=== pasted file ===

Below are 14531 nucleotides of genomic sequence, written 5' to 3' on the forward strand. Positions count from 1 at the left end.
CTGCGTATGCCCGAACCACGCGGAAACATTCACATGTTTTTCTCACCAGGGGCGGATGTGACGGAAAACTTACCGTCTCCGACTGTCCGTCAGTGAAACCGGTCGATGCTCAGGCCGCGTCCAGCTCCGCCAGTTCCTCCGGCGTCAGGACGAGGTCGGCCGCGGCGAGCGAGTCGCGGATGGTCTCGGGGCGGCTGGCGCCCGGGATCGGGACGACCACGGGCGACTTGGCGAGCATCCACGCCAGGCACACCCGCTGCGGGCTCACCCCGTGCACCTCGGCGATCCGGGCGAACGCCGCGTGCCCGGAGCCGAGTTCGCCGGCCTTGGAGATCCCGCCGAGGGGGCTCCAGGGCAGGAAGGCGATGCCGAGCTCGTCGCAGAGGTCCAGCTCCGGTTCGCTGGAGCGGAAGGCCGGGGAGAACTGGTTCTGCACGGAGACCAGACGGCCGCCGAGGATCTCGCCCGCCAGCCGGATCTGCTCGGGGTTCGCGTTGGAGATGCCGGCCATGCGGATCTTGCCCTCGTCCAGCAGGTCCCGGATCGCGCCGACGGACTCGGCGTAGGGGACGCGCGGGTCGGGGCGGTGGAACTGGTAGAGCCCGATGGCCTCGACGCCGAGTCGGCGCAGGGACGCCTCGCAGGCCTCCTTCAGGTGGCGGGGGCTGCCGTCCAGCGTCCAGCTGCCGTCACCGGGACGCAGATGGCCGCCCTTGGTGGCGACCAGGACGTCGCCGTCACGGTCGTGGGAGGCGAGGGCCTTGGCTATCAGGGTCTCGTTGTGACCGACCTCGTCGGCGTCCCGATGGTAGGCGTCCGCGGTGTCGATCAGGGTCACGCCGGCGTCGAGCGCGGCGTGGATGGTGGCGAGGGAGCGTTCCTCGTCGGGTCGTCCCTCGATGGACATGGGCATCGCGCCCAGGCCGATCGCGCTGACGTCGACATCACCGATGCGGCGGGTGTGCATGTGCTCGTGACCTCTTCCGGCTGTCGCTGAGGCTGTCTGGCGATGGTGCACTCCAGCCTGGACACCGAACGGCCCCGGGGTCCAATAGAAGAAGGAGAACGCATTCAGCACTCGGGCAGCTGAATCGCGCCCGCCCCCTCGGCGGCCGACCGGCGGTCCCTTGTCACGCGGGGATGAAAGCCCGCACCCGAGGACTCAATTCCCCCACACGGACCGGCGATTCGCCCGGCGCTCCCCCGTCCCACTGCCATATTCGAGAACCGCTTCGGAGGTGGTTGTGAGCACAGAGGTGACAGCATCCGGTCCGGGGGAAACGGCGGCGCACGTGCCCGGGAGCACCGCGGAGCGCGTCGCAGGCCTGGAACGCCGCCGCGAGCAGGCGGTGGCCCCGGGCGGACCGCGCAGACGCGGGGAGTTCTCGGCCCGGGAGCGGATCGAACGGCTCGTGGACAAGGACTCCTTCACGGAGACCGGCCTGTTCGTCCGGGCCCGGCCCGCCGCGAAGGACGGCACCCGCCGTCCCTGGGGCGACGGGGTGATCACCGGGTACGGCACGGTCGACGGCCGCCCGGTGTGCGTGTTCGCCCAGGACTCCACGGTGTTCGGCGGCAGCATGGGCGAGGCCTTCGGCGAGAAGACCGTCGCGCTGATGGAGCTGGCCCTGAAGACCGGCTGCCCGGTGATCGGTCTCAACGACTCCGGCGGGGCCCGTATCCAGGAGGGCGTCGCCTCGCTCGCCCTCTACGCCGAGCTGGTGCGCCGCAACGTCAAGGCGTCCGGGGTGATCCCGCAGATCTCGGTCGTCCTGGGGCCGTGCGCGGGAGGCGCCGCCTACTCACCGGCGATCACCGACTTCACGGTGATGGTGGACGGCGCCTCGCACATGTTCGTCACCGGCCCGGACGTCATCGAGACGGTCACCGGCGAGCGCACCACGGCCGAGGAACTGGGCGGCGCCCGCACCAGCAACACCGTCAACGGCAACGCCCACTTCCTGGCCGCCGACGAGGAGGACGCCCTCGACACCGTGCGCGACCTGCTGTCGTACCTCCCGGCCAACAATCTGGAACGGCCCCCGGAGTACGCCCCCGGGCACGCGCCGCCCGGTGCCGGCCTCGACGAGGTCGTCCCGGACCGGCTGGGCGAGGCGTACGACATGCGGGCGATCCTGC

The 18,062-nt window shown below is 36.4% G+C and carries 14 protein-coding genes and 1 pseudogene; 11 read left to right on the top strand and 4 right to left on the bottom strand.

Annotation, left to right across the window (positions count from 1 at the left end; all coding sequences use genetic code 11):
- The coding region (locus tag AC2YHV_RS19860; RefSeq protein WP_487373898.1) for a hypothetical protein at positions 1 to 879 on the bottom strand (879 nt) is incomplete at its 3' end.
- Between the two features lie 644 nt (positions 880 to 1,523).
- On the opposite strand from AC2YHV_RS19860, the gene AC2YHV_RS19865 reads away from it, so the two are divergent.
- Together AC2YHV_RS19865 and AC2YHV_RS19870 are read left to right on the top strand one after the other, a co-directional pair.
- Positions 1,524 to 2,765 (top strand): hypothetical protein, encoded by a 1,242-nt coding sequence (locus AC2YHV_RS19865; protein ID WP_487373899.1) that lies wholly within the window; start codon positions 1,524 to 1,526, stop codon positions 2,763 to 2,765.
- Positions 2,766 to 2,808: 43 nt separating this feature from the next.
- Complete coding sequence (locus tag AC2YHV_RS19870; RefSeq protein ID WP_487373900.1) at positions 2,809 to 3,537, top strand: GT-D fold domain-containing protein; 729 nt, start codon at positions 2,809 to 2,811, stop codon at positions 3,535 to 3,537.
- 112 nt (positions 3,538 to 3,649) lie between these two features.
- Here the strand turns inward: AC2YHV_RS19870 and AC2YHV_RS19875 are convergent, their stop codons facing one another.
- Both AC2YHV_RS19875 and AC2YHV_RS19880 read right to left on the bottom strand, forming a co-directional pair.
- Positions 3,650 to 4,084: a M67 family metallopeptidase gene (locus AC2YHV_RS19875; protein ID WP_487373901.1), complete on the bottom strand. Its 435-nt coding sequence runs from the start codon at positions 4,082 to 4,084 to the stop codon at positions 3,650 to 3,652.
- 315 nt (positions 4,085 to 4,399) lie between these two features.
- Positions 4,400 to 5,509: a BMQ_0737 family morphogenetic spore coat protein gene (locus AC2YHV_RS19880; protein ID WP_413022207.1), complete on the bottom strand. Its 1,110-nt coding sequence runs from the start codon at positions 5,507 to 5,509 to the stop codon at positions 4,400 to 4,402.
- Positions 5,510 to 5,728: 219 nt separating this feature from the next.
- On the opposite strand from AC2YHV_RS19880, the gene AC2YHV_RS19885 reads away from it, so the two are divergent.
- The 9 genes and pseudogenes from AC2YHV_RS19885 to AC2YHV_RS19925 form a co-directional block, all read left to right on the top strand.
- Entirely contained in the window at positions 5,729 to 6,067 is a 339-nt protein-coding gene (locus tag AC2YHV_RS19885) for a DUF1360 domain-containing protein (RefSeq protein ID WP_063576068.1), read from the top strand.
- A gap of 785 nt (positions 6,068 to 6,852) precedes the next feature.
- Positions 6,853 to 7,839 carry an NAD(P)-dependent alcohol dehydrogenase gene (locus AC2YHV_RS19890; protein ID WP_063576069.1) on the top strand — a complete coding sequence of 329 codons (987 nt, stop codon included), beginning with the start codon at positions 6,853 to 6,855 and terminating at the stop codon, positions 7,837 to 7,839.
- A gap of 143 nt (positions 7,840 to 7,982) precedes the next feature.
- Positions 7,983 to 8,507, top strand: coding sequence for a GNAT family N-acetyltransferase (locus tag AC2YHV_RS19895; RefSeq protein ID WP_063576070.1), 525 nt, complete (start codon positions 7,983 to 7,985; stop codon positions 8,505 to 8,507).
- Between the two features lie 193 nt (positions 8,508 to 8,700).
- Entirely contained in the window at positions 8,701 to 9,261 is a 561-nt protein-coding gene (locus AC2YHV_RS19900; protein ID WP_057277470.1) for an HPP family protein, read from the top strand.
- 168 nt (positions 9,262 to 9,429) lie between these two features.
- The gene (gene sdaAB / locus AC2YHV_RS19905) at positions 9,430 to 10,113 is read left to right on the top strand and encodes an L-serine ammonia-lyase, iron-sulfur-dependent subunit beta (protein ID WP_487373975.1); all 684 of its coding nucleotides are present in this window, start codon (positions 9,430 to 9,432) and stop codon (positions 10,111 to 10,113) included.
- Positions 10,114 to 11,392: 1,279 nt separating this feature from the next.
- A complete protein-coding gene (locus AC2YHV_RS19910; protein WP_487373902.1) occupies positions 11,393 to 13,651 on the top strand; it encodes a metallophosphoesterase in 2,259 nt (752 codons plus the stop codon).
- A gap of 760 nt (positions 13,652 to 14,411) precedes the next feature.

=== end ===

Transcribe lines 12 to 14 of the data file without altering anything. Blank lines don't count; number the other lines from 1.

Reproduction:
- 112 nt (positions 3,538 to 3,649) lie between these two features.
- Here the strand turns inward: AC2YHV_RS19870 and AC2YHV_RS19875 are convergent, their stop codons facing one another.
- Both AC2YHV_RS19875 and AC2YHV_RS19880 read right to left on the bottom strand, forming a co-directional pair.